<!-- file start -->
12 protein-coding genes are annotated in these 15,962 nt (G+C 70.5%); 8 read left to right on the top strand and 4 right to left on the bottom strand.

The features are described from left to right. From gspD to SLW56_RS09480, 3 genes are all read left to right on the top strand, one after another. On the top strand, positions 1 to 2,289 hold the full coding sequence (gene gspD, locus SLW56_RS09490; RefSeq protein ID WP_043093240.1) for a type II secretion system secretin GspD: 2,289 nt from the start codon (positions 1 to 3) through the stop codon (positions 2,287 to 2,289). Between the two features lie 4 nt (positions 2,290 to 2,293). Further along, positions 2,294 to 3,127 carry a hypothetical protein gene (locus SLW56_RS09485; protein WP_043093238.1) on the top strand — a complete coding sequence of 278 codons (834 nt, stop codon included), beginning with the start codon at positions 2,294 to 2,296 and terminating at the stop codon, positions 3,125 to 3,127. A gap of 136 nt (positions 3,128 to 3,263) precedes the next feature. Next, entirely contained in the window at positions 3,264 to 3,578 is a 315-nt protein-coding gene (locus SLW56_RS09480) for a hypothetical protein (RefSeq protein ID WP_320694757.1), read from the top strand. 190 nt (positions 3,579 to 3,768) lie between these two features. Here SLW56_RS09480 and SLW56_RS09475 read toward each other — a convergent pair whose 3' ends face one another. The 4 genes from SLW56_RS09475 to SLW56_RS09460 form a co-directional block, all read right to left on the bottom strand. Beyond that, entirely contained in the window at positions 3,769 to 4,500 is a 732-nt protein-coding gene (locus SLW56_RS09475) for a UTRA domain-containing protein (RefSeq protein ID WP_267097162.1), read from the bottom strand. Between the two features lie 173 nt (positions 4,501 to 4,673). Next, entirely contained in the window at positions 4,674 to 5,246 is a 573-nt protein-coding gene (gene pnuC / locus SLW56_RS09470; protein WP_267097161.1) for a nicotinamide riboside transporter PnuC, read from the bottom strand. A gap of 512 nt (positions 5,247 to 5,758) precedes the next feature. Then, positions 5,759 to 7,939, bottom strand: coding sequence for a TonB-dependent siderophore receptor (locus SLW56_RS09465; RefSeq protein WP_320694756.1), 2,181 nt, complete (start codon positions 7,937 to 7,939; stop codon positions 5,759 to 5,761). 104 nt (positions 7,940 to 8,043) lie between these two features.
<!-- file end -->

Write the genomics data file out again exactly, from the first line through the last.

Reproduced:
12 protein-coding genes are annotated in these 15,962 nt (G+C 70.5%); 8 read left to right on the top strand and 4 right to left on the bottom strand.

The features are described from left to right. From gspD to SLW56_RS09480, 3 genes are all read left to right on the top strand, one after another. On the top strand, positions 1 to 2,289 hold the full coding sequence (gene gspD, locus SLW56_RS09490; RefSeq protein ID WP_043093240.1) for a type II secretion system secretin GspD: 2,289 nt from the start codon (positions 1 to 3) through the stop codon (positions 2,287 to 2,289). Between the two features lie 4 nt (positions 2,290 to 2,293). Further along, positions 2,294 to 3,127 carry a hypothetical protein gene (locus SLW56_RS09485; protein WP_043093238.1) on the top strand — a complete coding sequence of 278 codons (834 nt, stop codon included), beginning with the start codon at positions 2,294 to 2,296 and terminating at the stop codon, positions 3,125 to 3,127. A gap of 136 nt (positions 3,128 to 3,263) precedes the next feature. Next, entirely contained in the window at positions 3,264 to 3,578 is a 315-nt protein-coding gene (locus SLW56_RS09480) for a hypothetical protein (RefSeq protein ID WP_320694757.1), read from the top strand. 190 nt (positions 3,579 to 3,768) lie between these two features. Here SLW56_RS09480 and SLW56_RS09475 read toward each other — a convergent pair whose 3' ends face one another. The 4 genes from SLW56_RS09475 to SLW56_RS09460 form a co-directional block, all read right to left on the bottom strand. Beyond that, entirely contained in the window at positions 3,769 to 4,500 is a 732-nt protein-coding gene (locus SLW56_RS09475) for a UTRA domain-containing protein (RefSeq protein ID WP_267097162.1), read from the bottom strand. Between the two features lie 173 nt (positions 4,501 to 4,673). Next, entirely contained in the window at positions 4,674 to 5,246 is a 573-nt protein-coding gene (gene pnuC / locus SLW56_RS09470; protein WP_267097161.1) for a nicotinamide riboside transporter PnuC, read from the bottom strand. A gap of 512 nt (positions 5,247 to 5,758) precedes the next feature. Then, positions 5,759 to 7,939, bottom strand: coding sequence for a TonB-dependent siderophore receptor (locus SLW56_RS09465; RefSeq protein WP_320694756.1), 2,181 nt, complete (start codon positions 7,937 to 7,939; stop codon positions 5,759 to 5,761). 104 nt (positions 7,940 to 8,043) lie between these two features.